esomeprazole/naproxen (Rx)

Brand and Other Names:Vimovo
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Dosing & Uses


Dosage Forms & Strengths



  • 20mg/375mg
  • 20mg/500mg

Rheumatoid Arthritis

1 tablet PO twice daily at least 30 min before meal


1 tablet PO twice daily at least 30 min before meal

Ankylosing Spondylitis

1 tablet PO twice daily at least 30 min before meal

Dosage Modification

If a dose of omeprazole needs to be < 0 mg/day consider alternate treatment

Severe renal impairment (CrCl <30 mL/min): Use not recommended

Safety and efficacy not established



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            Adverse Effects


            Gastric erosion (19%); compared with 38% for equal naproxen dose without PPI

            Dyspepsia (18%); compared with 27% for equal naproxen dose without PPI

            Gastritis (17%)


            Diarrhea (6%)

            Abdominal pain (6%)

            Nausea (5%)

            Hiatal hernia (4%)

            Abdominal distension (4%)

            Flatulence (4%)

            Esophagitis (4%)

            Constipation (3%)

            Headache (3%)

            Dysgeusia (2%)

            Erosive duodenitis (2%)

            Hemorrhagic gastritis (1%)



            Duodenal ulcer

            Erosive esophagitis

            Postmarketing reports

            Gait disturbance

            Abdominal distension

            Gastroesophageal reflux




            Joint swelling

            Muscle spasms

            Renal tubular necrosis


            • Body as a Whole: Angioneurotic edema, menstrual disorders
            • Cardiovascular: Congestive heart failure, vasculitis, pulmonary edema
            • Gastrointestinal: Inflammation, bleeding (sometimes fatal, particularly in the elderly), ulceration, and obstruction of the upper or lower gastrointestinal tract, esophagitis, stomatitis, hematemesis, colitis, exacerbation of inflammatory bowel disease (ulcerative colitis, Crohn’s disease)
            • Hepatobiliary: Hepatitis (some cases have been fatal)
            • Hemic and Lymphatic: Eosinophilia, hemolytic anemia, aplastic anemia
            • Metabolic and Nutritional: Hyperglycemia, hypoglycemia
            • Nervous System: Depression, dream abnormalities, insomnia, malaise, myalgia, muscle weakness, aseptic meningitis, cognitive dysfunction, convulsions
            • Respiratory: Eosinophilic pneumonitis
            • Dermatologic: Alopecia, urticaria, toxic epidermal necrolysis, erythema multiforme, erythema nodosum, fixed drug eruption, lichen planus, pustular reaction, systemic lupus erythematoses, bullous reactions, including Stevens-Johnson syndrome, photosensitive dermatitis, photosensitivity reactions, including rare cases resembling porphyria cutanea tarda (pseudoporphyria) or epidermolysis bullosa.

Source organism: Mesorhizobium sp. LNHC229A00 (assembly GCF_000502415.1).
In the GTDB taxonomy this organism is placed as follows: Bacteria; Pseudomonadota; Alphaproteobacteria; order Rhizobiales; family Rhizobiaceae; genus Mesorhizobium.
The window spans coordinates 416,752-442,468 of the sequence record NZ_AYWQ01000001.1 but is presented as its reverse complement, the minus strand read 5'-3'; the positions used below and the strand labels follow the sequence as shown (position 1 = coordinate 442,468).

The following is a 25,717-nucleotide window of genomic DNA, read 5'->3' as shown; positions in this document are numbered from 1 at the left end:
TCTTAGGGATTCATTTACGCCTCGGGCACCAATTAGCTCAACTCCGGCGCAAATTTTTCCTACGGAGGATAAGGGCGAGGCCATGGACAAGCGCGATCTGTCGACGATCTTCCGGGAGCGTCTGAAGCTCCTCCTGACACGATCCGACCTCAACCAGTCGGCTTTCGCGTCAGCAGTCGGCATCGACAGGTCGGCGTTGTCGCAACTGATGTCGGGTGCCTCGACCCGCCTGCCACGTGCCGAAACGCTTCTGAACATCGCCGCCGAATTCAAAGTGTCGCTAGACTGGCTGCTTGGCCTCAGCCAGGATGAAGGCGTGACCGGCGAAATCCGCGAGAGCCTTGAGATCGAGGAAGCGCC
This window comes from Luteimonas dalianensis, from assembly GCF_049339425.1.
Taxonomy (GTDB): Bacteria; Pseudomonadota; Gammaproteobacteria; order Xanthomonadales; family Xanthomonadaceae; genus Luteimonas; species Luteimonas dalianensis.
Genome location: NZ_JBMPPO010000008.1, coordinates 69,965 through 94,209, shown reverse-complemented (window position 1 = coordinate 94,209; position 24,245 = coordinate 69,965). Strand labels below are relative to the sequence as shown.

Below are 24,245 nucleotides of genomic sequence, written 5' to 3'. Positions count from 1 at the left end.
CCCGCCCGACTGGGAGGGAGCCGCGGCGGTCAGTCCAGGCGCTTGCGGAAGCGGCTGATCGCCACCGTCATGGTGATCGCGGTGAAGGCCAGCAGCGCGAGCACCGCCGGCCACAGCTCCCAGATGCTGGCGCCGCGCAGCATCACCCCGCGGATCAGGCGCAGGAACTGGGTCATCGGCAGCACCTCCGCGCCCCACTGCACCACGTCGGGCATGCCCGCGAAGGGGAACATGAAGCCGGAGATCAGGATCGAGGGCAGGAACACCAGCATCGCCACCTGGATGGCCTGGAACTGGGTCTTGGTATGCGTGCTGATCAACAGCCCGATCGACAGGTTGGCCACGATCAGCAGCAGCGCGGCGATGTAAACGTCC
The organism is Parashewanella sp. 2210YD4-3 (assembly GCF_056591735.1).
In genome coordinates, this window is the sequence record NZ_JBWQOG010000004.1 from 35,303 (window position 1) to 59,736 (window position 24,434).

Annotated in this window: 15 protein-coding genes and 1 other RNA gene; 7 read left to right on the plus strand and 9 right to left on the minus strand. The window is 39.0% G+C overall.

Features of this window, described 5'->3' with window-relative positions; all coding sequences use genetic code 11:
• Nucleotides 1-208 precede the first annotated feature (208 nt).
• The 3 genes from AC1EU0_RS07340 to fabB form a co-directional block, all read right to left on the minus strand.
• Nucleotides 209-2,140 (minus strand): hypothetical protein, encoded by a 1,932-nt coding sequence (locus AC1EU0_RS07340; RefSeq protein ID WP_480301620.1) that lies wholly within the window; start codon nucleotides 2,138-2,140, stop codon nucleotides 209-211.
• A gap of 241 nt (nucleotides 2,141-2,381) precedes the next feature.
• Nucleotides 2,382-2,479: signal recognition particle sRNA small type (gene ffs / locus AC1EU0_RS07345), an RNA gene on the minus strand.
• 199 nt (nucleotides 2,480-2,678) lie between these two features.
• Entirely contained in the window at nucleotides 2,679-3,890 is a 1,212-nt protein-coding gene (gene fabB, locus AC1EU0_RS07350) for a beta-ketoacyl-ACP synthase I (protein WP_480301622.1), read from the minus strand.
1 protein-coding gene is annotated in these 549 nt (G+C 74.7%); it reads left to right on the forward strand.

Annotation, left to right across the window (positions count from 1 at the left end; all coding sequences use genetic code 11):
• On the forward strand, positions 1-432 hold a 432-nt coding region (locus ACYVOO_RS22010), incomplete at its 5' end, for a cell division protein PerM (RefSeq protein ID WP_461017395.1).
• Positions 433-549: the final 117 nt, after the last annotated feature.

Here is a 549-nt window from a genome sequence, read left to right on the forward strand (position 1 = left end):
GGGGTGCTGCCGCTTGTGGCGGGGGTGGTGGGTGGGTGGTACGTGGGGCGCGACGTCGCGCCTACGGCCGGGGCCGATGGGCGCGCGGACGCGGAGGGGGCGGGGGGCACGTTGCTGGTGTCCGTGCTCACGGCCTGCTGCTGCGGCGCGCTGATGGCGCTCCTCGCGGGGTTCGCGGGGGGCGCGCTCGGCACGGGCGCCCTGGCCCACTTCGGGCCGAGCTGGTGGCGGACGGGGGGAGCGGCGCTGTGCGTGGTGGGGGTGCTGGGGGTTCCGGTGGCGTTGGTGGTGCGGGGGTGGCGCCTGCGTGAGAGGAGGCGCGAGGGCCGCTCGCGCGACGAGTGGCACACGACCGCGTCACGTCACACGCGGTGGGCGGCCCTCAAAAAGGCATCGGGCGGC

• Special Senses: Hearing impairment, corneal opacity, papillitis, retrobulbar optic neuritis, papilledema
            • Urogenital: Glomerular nephritis, hematuria, hyperkalemia, interstitial nephritis, nephrotic syndrome, renal disease, renal failure, renal papillary necrosis, raised serum creatinine
            • Reproduction (female): Infertility


            • Blood and Lymphatic: Agranulocytosis
            • Eye: Blurred vision
            • Gastrointestinal: Pancreatitis, microscopic colitis, fundic gland polyps
            • Hepatobiliary: Hepatic failure, hepatitis with or without jaundice
            • Immune System: Anaphylactic reaction/shock
            • Infections and Infestations: GI candidiasis, Clostridium difficile associated diarrhea
            • Metabolism and Nutritional Disorders: Hypomagnesemia, with or without hypocalcemia and/or hypokalemia
            • Musculoskeletal and Connective Tissue: Muscular weakness, myalgia, bone fracture
            • Nervous System: Hepatic encephalopathy
            • Psychiatric: Aggression, agitation, hallucination
            • Renal and Urinary: Interstitial nephritis
            • Reproductive System and Breast: Gynecomastia
            • Respiratory, Thoracic, and Mediastinal: Bronchospasm
            • Skin and Subcutaneous Tissue: Alopecia, erythema multiforme, photosensitivity, Stevens-Johnson syndrome, toxic epidermal necrolysis (some fatal)
            • Nutrition: Cyanocobalamin (vitamin B-12) deficiency
            • Acute tubulointerstitial nephritis


            Black Box Warnings

            Cardiovascular Risk

            • NSAIDs may increase risk of serious cardiovascular thrombotic events, myocardial infarction (MI), and stroke, which can be fatal
            • Risk may increase with duration of use
            • Patients with risk factors for or existing cardiovascular disease may be at greater risk
            • NSAIDs are contraindicated for perioperative pain in the setting of coronary artery bypass graft (CABG) surgery (increased risk of MI and stroke)

            Gastrointestinal Risk

            • NSAIDs increase risk of serious GI adverse events including bleeding, ulceration, and perforation of the stomach or intestines, which can be fatal
            • GI adverse events may occur at any time during use and without warning symptoms